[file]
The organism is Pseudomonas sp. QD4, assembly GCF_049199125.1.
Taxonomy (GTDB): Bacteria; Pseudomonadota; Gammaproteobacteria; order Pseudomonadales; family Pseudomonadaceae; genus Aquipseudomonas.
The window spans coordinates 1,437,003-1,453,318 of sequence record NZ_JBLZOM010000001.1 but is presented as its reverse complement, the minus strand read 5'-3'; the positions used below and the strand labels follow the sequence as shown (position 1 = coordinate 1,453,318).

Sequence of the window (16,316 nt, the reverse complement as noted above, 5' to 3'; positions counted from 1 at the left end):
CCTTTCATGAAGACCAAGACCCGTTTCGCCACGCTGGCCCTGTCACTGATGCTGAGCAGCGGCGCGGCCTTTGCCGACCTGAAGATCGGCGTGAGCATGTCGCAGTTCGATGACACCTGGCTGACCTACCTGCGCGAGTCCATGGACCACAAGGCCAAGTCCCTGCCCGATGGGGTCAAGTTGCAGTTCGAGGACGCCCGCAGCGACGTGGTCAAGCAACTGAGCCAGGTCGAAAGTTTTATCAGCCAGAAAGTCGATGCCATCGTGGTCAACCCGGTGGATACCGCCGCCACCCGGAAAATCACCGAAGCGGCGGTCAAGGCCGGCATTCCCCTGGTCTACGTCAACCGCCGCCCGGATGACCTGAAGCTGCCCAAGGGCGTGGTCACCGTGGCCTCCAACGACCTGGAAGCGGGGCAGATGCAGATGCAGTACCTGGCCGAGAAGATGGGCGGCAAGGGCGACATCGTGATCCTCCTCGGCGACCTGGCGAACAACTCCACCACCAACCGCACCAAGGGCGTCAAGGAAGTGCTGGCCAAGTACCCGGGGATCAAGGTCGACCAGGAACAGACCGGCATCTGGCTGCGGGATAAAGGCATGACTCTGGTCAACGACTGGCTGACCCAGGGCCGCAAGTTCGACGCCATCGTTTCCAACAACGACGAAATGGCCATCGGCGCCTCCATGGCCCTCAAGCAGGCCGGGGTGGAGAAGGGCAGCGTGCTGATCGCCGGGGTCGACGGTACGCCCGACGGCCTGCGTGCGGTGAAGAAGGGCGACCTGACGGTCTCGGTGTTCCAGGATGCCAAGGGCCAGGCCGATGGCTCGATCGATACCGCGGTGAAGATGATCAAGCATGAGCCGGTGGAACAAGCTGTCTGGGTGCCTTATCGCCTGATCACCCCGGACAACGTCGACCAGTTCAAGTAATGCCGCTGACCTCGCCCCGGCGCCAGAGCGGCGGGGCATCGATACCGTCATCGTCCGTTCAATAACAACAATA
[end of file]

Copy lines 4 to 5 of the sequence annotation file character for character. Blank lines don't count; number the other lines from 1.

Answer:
Sequence of the window (16,316 nt, the reverse complement as noted above, 5' to 3'; positions counted from 1 at the left end):
CCTTTCATGAAGACCAAGACCCGTTTCGCCACGCTGGCCCTGTCACTGATGCTGAGCAGCGGCGCGGCCTTTGCCGACCTGAAGATCGGCGTGAGCATGTCGCAGTTCGATGACACCTGGCTGACCTACCTGCGCGAGTCCATGGACCACAAGGCCAAGTCCCTGCCCGATGGGGTCAAGTTGCAGTTCGAGGACGCCCGCAGCGACGTGGTCAAGCAACTGAGCCAGGTCGAAAGTTTTATCAGCCAGAAAGTCGATGCCATCGTGGTCAACCCGGTGGATACCGCCGCCACCCGGAAAATCACCGAAGCGGCGGTCAAGGCCGGCATTCCCCTGGTCTACGTCAACCGCCGCCCGGATGACCTGAAGCTGCCCAAGGGCGTGGTCACCGTGGCCTCCAACGACCTGGAAGCGGGGCAGATGCAGATGCAGTACCTGGCCGAGAAGATGGGCGGCAAGGGCGACATCGTGATCCTCCTCGGCGACCTGGCGAACAACTCCACCACCAACCGCACCAAGGGCGTCAAGGAAGTGCTGGCCAAGTACCCGGGGATCAAGGTCGACCAGGAACAGACCGGCATCTGGCTGCGGGATAAAGGCATGACTCTGGTCAACGACTGGCTGACCCAGGGCCGCAAGTTCGACGCCATCGTTTCCAACAACGACGAAATGGCCATCGGCGCCTCCATGGCCCTCAAGCAGGCCGGGGTGGAGAAGGGCAGCGTGCTGATCGCCGGGGTCGACGGTACGCCCGACGGCCTGCGTGCGGTGAAGAAGGGCGACCTGACGGTCTCGGTGTTCCAGGATGCCAAGGGCCAGGCCGATGGCTCGATCGATACCGCGGTGAAGATGATCAAGCATGAGCCGGTGGAACAAGCTGTCTGGGTGCCTTATCGCCTGATCACCCCGGACAACGTCGACCAGTTCAAGTAATGCCGCTGACCTCGCCCCGGCGCCAGAGCGGCGGGGCATCGATACCGTCATCGTCCGTTCAATAACAACAATA